How and why pet cats are fed the way they are: a self-reported owner survey

Conor O'Halloran*, Petra Cerna, Rachel Barnicoat, Sarah MA Caney, Danièlle A Gunn-Moore

*Corresponding author for this work

Research output: Contribution to journalArticlepeer-review

Abstract / Description of output

OBJECTIVES: This study used an owner-directed online questionnaire to collect data regarding their food and water provision for their pet cats. The survey was conducted in 2019.

METHODS: The anonymous online 30-question survey was available via vetprofessionals.com.

RESULTS: A total of 1172 cat owners fully completed the questionnaire. The respondents each owned a median of two cats (range 1-6). They reported being most strongly motivated to feed a particular ration because of palatability, observed and/or expected health benefits, or that the diet was/is perceived as 'natural'. The majority of owners (n = 946, 80.7%) fed their cats exclusively a commercially purchased complete wet food, dry kibble diet or mixture of both. Compared with a previous (unpublished) survey conducted by the same authors in 2013,1 there were substantial increases in the number of owners feeding therapeutic diets (26.6% vs 0.7%) and the inclusion of raw meat in cats' rations (15.6% vs 3.7%). The proportion of respondents providing at least one feeding station per cat was 83.1%, with significant use of enrichment feeding methods (29.1%).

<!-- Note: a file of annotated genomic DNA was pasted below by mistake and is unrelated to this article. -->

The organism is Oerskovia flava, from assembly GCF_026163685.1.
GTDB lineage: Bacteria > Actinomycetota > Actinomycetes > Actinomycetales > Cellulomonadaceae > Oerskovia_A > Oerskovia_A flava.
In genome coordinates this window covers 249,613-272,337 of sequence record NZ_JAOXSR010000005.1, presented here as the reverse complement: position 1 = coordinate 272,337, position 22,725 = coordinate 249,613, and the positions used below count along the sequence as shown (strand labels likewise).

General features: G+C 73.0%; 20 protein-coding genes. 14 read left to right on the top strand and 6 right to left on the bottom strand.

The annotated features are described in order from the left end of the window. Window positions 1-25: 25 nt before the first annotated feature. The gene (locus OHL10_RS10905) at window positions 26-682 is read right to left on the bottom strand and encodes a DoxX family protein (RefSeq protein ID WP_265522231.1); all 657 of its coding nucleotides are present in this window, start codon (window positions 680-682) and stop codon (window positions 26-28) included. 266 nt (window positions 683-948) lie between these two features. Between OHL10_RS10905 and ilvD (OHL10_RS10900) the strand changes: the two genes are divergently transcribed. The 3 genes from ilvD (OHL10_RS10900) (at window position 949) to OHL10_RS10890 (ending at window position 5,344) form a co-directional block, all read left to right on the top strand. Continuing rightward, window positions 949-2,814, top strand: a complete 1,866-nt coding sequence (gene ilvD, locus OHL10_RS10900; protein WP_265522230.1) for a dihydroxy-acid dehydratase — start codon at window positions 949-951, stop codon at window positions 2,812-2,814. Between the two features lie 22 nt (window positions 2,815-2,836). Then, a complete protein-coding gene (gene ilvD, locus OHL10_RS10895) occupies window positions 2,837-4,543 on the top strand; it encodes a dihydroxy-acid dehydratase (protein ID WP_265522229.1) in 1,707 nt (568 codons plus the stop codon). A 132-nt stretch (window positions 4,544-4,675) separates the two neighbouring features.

CONCLUSIONS AND RELEVANCE: Veterinarians need to be aware of changing trends in cat feeding to provide owners with appropriate support. Veterinary advice was frequently sought by owners and can be used as an opportunity to improve cat health and welfare, particularly in multi-cat households, but was not often influential to client decision making.

Original languageEnglish
Article number1098612X231209894
Pages (from-to)1-7
Number of pages7
JournalJournal of Feline Medicine and Surgery
Volume26
Issue number2
Early online date1 Feb 2024
DOIs
Publication statusPublished - 1 Feb 2024

Keywords / Materials (for Non-textual outputs)

  • Humans
  • Cats
  • Animals
  • Self Report
  • Veterinarians

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